Maybe it’s a coincidence, but we don’t think so: Oil prices dropped. And consumer confidence among Louisiana consumers fell in late 2014 and early 2015.
The state’s relationship with oil prices is multifaceted, and while falling prices have been a significant shock to oilfield service firms in Lafayette and Houma, Louisiana refineries along the Mississippi and Calcasieu rivers are winners because of lower prices for their commodity purchases.
Still, the Louisiana Consumer Sentiment Index tracks consumers’ economic attitudes and expectations. As measured by LSU’s Public Policy Research Lab, Louisiana’s index fell by six points from the end of the third quarter of 2014 to the end of the first quarter of this year.
Over the same period, consumer confidence grew nationally by nearly 10 points.
Until this year, the Louisiana index was slightly ahead of the nation, although within surveys’ margins of error. At nearly 10 points below the nation statewide, that’s well beyond margin of error now.
Regionally, Baton Rouge remains about at the national level, but its 95.2 rating was well ahead of other areas of the state.
It’s not difficult to see a correlation with oil prices and their fall, although many factors can buffet consumer attitudes.
Lafayette is a national center for oilfield services, and major companies have cut back by laying off staff or reducing benefits or hours. That is a bit of a pulling back for a regional economy that has been growing steadily in recent years, but the area is diversifying from its energy production base; national companies in computer services and digital media are locating or expanding in the region, and there is a new Bell helicopter assembly facility.
The overall prospects are similarly bright for the greater New Orleans region, as an economy recovering from the impacts of 2005 hurricanes and flooding also diversifies in technology businesses. Tourism remains a mainstay and, in fact, is setting records.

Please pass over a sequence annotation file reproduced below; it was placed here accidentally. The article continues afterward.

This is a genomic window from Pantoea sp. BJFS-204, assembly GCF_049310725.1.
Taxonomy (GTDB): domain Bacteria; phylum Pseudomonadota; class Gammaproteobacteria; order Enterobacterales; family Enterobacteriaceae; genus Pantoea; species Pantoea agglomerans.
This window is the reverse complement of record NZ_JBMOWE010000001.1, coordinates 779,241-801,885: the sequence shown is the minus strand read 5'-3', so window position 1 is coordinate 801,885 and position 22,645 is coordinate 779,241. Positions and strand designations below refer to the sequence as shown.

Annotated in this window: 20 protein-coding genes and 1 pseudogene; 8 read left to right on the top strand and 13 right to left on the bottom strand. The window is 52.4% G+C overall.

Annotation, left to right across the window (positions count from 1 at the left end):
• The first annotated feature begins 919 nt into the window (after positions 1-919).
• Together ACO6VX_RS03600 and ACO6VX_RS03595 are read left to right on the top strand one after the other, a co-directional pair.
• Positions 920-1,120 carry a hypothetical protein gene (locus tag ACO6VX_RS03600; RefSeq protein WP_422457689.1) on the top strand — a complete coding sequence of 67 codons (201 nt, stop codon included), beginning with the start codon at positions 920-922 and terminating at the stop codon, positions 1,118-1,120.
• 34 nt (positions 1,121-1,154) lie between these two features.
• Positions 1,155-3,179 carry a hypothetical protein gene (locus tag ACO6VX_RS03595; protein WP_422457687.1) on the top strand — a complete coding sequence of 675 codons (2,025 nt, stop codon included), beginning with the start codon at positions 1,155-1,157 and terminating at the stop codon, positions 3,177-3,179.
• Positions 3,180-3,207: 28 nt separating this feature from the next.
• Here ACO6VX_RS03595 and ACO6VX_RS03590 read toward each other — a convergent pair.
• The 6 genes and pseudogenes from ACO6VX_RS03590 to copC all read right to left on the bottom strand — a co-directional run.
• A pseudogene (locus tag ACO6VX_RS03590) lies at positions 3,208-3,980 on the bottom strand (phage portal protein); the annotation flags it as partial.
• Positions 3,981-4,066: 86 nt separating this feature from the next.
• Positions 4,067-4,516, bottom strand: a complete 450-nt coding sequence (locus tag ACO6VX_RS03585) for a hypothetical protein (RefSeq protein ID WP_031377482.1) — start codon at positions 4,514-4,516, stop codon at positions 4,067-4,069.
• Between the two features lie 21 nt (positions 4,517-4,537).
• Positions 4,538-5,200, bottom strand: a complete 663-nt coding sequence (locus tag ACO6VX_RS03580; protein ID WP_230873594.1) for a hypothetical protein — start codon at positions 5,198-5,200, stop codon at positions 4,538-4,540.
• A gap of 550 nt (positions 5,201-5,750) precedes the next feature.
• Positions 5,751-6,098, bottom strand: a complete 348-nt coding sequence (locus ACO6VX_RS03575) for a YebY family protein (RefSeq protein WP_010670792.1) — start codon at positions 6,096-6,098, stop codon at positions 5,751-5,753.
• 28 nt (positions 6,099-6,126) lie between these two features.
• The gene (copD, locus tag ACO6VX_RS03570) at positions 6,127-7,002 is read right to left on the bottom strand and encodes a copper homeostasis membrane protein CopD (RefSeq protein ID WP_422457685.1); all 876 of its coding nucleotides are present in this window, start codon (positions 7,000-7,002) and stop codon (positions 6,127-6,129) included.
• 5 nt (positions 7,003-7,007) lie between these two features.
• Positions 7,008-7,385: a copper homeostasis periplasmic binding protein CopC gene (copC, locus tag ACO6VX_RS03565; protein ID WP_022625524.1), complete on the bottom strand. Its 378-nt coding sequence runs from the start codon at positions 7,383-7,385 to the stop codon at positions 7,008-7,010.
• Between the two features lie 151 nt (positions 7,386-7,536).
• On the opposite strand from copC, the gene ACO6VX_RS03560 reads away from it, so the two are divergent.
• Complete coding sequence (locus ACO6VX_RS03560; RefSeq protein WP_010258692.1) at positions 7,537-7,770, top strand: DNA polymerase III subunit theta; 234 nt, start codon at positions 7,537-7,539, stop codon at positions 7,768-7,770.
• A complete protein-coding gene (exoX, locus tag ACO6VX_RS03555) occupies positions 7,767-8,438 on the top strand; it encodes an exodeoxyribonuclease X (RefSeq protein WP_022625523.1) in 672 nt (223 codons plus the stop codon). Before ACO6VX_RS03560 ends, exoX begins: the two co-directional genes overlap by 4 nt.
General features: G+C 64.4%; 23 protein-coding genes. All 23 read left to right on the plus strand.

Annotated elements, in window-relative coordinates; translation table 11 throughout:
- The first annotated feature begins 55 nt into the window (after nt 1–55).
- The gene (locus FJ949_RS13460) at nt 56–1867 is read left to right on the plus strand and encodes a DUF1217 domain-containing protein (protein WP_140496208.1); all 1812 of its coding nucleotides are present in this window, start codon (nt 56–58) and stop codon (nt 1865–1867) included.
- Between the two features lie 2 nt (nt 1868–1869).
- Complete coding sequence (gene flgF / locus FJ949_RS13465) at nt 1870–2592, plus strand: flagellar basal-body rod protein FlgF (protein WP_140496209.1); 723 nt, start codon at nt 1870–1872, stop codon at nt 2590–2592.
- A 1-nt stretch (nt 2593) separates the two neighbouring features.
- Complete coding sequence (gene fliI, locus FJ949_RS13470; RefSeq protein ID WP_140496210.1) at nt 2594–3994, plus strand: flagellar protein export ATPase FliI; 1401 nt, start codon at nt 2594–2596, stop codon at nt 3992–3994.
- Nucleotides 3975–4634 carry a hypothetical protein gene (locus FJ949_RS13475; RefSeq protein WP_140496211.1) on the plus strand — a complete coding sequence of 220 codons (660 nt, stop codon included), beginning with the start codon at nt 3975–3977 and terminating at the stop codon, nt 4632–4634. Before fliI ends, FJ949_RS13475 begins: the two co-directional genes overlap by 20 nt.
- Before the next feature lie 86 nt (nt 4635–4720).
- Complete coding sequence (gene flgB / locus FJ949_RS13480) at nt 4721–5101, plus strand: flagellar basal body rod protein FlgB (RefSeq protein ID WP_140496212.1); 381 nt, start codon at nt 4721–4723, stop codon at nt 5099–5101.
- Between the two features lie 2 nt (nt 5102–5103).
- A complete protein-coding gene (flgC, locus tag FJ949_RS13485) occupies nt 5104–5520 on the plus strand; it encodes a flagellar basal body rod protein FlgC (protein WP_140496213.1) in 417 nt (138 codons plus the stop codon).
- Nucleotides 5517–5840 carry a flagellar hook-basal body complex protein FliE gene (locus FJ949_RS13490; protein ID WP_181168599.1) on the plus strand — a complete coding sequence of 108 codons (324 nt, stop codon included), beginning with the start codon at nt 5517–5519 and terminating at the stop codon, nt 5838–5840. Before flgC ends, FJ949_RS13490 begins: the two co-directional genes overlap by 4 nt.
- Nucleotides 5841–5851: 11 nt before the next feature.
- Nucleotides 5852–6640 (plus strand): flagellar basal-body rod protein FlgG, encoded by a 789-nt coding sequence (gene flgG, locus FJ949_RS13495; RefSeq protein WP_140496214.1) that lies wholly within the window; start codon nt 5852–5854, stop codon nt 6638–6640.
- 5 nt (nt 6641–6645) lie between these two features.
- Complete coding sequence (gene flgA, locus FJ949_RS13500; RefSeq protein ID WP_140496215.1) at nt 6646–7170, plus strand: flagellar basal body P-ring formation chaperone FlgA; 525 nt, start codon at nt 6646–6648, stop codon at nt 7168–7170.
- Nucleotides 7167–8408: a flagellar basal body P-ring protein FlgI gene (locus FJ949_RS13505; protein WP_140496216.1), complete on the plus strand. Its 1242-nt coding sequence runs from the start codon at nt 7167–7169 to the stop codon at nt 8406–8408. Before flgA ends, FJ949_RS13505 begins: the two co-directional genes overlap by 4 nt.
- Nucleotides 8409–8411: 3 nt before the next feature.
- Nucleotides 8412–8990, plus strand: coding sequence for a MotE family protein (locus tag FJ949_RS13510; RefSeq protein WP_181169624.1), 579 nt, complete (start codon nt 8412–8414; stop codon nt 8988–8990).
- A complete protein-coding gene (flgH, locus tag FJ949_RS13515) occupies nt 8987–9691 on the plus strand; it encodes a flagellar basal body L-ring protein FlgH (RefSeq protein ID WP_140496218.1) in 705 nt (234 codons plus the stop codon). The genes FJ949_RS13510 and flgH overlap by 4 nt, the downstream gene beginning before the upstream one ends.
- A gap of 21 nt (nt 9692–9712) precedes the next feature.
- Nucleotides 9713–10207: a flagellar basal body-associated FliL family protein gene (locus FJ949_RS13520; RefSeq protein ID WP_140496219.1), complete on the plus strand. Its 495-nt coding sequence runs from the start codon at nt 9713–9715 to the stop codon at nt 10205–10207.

All that is not to downplay the impact of oil prices, because they continue to affect Louisiana. The state budget was hurt, in part, by declining oil and gas prices in the same period as the LSU survey saw a hit in consumer confidence.
And oil remains a worldwide market: This week, negotiations on a nuclear weapons ban in Iran caused another steep fall in crude prices. Why?
The deal could put 700,000 barrels of Iranian crude back into international commerce daily over about six months to a year, according to analysts consulted by the Houston Chronicle. About 40 million barrels of Iranian crude stored in offshore vessels could be sold off. “Iran is a looming reality, and we firmly believe that an according is going to be struck,” Bill Herbert, an analyst at Simmons & Co. in Houston, told the Chronicle.
Ironically, if an Iranian deal does avoid the menace of nuclear weapons in the hands of the mullahs, it’s a great step for the world. But more normal relations with yet another oil-producing nation could add to the glut that has hurt consumer confidence in households across Louisiana.